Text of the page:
St. Joseph’s Breaks Ground on New Church in Somers


After years of squeezing into a tiny church, and scheduling Masses at three other locations to accommodate its 2,800 families, St. Joseph’s in Croton Falls is finally getting a brand-new church—large enough to serve the entire parish in the same place—in a complex that includes offices, meeting rooms and more.

A groundbreaking was held June 1 for the new facility, which is already under construction on land acquired from the archdiocese on a former baseball field of John F. Kennedy Catholic High School in Somers.

Auxiliary Bishop Dominick J. Lagonegro, episcopal vicar of Dutchess, Orange, Sullivan, Ulster and Northern Westchester/Putnam, presided at the ceremony along with the pastor, Msgr. James R. Moore, and priests who serve the parish.

“Basically, the people in the parish will be able to worship together, as opposed to being so segmented, the way we are now,” said Richard Casterella, the parish business manager.

“Our church holds only 199 people,” he said. “We can’t even accommodate large funerals.”

The new 30,000-square foot complex will include a church that seats 800 people, a chapel for daily Mass that seats 80, a hall for social events, two meeting rooms, parish offices and priests’ residences.

Casterella pointed out that the worship spaces will combine the old with the new.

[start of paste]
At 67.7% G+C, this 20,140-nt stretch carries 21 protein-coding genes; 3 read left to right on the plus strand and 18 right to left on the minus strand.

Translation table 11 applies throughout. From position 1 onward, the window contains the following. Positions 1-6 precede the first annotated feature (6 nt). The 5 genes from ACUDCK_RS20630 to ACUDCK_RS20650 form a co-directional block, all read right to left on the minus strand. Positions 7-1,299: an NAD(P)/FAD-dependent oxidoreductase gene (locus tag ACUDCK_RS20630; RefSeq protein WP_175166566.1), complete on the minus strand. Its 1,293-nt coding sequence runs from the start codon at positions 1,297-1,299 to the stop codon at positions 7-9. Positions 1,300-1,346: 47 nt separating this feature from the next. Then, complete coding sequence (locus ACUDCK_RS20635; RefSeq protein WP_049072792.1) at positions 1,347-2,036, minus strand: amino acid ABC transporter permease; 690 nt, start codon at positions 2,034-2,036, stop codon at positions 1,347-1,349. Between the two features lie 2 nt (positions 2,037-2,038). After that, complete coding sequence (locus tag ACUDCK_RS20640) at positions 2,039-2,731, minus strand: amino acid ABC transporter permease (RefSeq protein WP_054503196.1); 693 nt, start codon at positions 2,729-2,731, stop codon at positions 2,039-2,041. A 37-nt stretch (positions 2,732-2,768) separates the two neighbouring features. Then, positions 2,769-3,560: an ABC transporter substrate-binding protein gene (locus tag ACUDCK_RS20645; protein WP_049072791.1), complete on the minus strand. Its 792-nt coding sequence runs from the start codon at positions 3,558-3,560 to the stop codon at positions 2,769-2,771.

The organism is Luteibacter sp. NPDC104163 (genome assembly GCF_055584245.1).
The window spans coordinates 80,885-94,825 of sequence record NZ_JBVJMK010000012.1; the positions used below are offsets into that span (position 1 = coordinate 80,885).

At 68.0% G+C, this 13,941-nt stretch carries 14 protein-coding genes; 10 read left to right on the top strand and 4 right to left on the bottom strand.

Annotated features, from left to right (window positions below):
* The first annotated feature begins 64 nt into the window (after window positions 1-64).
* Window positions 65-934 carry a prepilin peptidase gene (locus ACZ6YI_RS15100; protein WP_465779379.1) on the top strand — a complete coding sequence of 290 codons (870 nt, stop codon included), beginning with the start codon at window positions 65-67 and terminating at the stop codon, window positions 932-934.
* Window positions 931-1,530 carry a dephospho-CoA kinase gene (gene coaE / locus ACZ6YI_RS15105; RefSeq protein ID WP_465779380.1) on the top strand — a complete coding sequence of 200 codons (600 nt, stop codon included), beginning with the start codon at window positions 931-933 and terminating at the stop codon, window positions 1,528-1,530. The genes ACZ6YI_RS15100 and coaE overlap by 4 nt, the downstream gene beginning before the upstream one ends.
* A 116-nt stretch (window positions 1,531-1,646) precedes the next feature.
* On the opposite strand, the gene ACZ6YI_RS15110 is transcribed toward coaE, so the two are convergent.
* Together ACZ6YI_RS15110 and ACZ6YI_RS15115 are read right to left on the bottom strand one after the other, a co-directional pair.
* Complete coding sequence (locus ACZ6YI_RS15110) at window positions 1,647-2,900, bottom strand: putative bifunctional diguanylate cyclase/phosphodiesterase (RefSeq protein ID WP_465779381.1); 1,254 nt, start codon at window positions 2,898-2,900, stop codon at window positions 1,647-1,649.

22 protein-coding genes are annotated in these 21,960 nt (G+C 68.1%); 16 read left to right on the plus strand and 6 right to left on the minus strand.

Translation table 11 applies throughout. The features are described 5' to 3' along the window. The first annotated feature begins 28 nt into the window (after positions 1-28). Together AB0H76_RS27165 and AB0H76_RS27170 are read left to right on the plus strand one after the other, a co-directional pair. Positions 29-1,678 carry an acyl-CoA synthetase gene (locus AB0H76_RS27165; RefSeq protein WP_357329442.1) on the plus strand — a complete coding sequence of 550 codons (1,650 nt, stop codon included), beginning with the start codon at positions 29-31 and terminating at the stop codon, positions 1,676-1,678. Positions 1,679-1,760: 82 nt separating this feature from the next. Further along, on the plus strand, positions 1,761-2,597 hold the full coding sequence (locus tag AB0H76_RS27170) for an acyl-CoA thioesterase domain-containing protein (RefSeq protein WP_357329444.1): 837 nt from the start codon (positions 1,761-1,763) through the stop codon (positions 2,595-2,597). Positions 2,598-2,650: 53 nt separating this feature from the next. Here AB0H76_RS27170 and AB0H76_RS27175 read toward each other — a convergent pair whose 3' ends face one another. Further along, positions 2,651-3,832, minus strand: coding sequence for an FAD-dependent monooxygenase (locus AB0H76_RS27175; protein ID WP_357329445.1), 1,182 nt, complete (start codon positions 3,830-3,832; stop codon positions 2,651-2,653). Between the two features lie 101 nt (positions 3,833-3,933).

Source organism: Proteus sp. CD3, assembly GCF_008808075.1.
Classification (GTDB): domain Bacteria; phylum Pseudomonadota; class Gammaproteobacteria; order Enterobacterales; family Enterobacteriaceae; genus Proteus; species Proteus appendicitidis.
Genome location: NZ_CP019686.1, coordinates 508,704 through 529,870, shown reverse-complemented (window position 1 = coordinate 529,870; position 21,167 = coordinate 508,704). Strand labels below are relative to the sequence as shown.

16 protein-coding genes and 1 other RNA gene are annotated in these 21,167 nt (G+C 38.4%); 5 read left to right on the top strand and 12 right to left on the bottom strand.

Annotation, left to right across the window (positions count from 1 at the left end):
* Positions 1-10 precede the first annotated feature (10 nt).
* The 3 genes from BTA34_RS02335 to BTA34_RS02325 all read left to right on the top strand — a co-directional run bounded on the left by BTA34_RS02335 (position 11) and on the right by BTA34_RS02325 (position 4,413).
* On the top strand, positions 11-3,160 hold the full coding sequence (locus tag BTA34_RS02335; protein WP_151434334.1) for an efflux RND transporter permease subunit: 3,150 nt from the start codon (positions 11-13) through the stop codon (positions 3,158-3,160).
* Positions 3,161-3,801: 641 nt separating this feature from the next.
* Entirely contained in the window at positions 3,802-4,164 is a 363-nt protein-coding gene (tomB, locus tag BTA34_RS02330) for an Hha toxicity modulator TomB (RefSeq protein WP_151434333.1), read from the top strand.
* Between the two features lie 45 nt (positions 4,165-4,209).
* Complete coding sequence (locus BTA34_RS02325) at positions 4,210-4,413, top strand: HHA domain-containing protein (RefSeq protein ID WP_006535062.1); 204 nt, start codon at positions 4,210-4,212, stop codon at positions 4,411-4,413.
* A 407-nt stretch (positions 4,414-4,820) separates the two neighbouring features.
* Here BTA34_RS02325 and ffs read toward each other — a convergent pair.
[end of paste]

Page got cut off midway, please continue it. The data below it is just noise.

“All of the liturgical furnishings from our present church—the statues, the altar, all the stained glass—will be in the daily Mass chapel,” he said.

In addition, he said, the parish acquired the “spectacular” stained-glass windows and marble altar from the former St. Ann’s Church on East 12th Street in Manhattan, and has purchased a pipe organ from a Christian Science church in Washington, D.C.

The $20 million project will be funded from a number of sources, including the sale of two parish chapels where weekend Masses are currently held: St. Michael’s in Goldens Bridge and St. John’s in North Salem. Weekend Masses also are currently held in the main church at 10 Croton Falls Road and in the school auditorium.

No decision has yet been made on the future of the main church and rectory, however. And although St. Joseph’s School is slated to close at the end of the current academic year, the school building at 14 Croton Falls Road will remain in parish hands for the religious education program, which has 1,100 students enrolled, Casterella said.

The project first came under discussion in the parish and at the archdiocesan level at least five years ago, Casterella said. It was approved after a feasibility study conducted by the archdiocese, he said.

To go forward, however, the parish had to replace the baseball field at Kennedy Catholic High School in order to gain the school’s agreement. As a result, St. Joseph’s built three new fields for the high school—a baseball field, a softball field and a soccer/lacrosse field.

“It’s taken us five years to do all that, but we’re getting there,” Casterella said.

The project is expected to be completed in 18-24 months.